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The only thing worse than reading about jazz is hearing someone talk about it.
While sipping on a glass of 2-year-old cabernet at a jazz festival...pretending they're enjoying the music and the wine.
 

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I never really checked out Turrentine until a couple of years ago, and even then I only did it because Michael Brecker always mentioned him as a major influence. Since then, he's become a favorite. There's a 2-CD compilation of the sessions he did with Grant Green that regularly gets played at our house when it's time to relax and pretend to enjoy our wine.
 

· Distinguished SOTW Member, Forum Contributor 2015-
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JOYRIDE.

Those Oliver Nelson charts.
This is why I keep coming back to SotW. Despite my deep appreciation of Stanley Turrentine, I have never heard this album.


Loving it.

Thank you.

P.S. He always kept good company too.

Personnel

Orchestra
 

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Armstrong Heritage alto, Martin Comm III Tenor, Yamaha YTS-21, Altus flute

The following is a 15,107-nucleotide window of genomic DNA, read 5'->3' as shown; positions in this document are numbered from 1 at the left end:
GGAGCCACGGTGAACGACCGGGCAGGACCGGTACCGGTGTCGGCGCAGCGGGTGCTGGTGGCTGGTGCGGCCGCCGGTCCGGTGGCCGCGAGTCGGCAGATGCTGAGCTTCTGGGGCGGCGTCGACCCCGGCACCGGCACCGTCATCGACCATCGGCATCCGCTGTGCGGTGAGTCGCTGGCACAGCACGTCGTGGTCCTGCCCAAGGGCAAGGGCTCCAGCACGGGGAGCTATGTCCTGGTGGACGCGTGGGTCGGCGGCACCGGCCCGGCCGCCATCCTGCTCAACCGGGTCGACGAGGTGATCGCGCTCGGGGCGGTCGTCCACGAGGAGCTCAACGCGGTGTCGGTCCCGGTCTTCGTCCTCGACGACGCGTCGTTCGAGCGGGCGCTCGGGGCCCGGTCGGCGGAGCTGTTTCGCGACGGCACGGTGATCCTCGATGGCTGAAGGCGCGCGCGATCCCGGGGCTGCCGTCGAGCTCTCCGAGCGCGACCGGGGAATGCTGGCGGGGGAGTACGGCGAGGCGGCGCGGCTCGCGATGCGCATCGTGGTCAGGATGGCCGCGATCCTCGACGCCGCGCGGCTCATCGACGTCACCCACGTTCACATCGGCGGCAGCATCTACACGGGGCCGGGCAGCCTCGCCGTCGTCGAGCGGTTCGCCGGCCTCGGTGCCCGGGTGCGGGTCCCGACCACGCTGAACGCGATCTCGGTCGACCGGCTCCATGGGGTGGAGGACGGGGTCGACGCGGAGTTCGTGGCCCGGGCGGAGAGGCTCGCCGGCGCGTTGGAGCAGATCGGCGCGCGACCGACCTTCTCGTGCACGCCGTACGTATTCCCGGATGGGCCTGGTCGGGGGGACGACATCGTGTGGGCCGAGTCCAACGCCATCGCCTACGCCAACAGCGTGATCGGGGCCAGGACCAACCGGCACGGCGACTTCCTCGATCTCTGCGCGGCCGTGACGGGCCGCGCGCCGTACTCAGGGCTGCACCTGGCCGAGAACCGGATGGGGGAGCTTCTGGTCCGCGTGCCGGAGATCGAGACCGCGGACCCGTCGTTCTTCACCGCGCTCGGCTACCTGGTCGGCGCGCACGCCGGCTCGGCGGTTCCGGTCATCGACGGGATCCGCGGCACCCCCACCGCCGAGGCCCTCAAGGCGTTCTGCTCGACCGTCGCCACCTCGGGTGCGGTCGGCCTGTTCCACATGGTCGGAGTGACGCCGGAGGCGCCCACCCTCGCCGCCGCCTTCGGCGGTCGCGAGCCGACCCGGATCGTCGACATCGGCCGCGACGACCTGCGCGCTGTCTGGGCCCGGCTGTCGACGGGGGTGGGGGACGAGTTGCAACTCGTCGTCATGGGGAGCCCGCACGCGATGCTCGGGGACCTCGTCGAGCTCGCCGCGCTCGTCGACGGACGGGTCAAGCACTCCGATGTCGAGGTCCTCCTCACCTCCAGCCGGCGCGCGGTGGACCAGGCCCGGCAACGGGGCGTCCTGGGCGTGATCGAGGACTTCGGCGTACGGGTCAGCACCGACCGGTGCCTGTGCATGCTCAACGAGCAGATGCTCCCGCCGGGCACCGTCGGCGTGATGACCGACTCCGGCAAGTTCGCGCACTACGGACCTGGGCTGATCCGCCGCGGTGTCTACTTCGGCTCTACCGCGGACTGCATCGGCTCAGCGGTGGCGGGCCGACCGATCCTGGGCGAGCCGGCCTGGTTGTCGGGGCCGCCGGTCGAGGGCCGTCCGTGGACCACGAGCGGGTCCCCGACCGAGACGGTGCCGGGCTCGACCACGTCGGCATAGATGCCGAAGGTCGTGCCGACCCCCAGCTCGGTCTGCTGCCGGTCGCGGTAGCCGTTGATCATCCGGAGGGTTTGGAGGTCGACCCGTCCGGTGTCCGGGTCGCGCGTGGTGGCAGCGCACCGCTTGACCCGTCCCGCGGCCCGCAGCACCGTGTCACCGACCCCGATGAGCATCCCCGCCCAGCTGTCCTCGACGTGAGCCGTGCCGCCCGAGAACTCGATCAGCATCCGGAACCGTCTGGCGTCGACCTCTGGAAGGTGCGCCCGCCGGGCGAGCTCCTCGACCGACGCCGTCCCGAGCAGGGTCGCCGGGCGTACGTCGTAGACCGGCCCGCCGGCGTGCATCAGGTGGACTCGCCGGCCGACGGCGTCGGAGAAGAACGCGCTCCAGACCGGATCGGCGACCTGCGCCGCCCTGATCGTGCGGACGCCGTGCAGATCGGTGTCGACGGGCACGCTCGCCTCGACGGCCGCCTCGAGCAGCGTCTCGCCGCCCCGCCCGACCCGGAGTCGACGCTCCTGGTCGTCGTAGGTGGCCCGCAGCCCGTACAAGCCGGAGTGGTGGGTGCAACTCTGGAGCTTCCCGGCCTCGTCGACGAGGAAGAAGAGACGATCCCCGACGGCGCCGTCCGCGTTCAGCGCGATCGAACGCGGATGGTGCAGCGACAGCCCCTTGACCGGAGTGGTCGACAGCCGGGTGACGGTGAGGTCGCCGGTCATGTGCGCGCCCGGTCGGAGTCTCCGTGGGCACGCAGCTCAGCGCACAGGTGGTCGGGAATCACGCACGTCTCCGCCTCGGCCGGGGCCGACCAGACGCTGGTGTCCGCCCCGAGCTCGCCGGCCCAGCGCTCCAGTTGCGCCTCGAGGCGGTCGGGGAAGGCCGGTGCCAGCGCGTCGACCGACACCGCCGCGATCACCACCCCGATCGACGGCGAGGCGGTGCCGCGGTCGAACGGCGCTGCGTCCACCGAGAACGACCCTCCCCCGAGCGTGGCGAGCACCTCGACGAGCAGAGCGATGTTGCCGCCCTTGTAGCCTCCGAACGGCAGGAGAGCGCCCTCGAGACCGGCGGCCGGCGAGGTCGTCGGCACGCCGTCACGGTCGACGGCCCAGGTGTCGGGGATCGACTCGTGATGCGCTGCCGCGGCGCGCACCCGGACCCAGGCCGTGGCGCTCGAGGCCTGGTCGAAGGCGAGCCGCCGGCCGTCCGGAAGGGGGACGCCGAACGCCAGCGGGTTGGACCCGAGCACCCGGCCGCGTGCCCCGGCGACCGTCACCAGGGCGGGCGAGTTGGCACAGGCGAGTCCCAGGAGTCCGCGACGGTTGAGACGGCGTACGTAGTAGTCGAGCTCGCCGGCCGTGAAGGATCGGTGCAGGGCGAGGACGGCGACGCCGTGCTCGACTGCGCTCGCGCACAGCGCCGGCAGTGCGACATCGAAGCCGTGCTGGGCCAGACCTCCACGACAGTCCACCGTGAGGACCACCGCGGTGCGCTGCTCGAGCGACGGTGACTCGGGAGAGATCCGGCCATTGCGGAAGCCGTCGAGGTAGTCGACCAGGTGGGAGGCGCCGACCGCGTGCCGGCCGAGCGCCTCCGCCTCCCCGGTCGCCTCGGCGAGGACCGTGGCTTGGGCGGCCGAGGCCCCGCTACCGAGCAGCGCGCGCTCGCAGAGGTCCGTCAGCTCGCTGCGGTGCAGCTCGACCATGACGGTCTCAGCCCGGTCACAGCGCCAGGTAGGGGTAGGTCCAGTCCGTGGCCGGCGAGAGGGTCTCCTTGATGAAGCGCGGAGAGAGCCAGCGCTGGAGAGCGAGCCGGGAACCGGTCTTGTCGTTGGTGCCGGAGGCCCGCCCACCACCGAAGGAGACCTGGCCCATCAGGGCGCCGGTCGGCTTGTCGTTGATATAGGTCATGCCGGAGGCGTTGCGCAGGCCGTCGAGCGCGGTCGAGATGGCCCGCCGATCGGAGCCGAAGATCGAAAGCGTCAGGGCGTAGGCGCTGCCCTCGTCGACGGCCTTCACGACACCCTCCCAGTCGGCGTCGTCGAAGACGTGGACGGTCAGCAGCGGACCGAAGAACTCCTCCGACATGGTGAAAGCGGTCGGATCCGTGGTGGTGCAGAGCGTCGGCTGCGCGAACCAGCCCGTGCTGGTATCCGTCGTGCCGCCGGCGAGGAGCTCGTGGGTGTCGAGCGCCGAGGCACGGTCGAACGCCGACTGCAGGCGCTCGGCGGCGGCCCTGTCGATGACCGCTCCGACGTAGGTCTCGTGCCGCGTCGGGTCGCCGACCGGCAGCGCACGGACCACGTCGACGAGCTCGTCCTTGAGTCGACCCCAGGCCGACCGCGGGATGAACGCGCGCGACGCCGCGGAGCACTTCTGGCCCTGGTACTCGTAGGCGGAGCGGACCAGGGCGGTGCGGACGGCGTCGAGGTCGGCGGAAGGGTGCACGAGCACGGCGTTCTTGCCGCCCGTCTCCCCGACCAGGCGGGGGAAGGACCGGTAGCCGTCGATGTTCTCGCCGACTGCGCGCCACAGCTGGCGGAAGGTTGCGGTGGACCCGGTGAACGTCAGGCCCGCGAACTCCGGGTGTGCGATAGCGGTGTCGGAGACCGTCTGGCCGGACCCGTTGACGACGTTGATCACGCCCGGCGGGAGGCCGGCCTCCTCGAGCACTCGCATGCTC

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... and Shirley Scott.

Those magical groups with a B3 had a heavy influence on me.
JOYRIDE and Shirley's album Everybody Loves a Lover were the only two remaining
albums in my Dad's collection, but I grew up with those two.

He was in the service in the mid 60s - stationed in Korea with Anthony Braxton,
drummers Gaylord Birch and David Lee and played in the Army band with them.
Also in the Army band..
There was a tenor player named Ron Finck that according to my dad could really
play funky like Stanley T. I think Ron was from the New England area and continued
playing there until he passed away awhile ago. Maybe someone here's heard of him.

Anyway, my dad's older sister confiscated a lot of his Jazz albums while he was away
but he still a small collection and these were among them. He stopped serious playing
when he got out in' 65 and married my mom in '66. I came along in '67 .

Yeah,, Shirley Scott !
 

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Oh man, one of my all time favorites. I'll never forget the first time I saw him live back in the late '70s at Mandrakes, a small club near the foot of University Ave in Berkley. The place was packed, and he was up there on the bandstand with his brother Tommy on trumpet. Just dripping with soul & the blues. His tone on the tenor was something to behold. You can get a good feel for it on the recordings, but hearing it live added another dimension. One of the true greats!
 

· Distinguished SOTW Member/Forum Contributor 2012
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Another total fan of Stanley here. Like the other famous Stan, his playing helped to bring the saxophone back to the general public.
One of my own sadnesses: I never heard him live. He somehow escaped the european summer festivals tours.
Check Michael Brecker's solo on Midnight Voyage, album Tales of the Hudson. The influence of Mr. T is obvious. MB in laid back mode.
 
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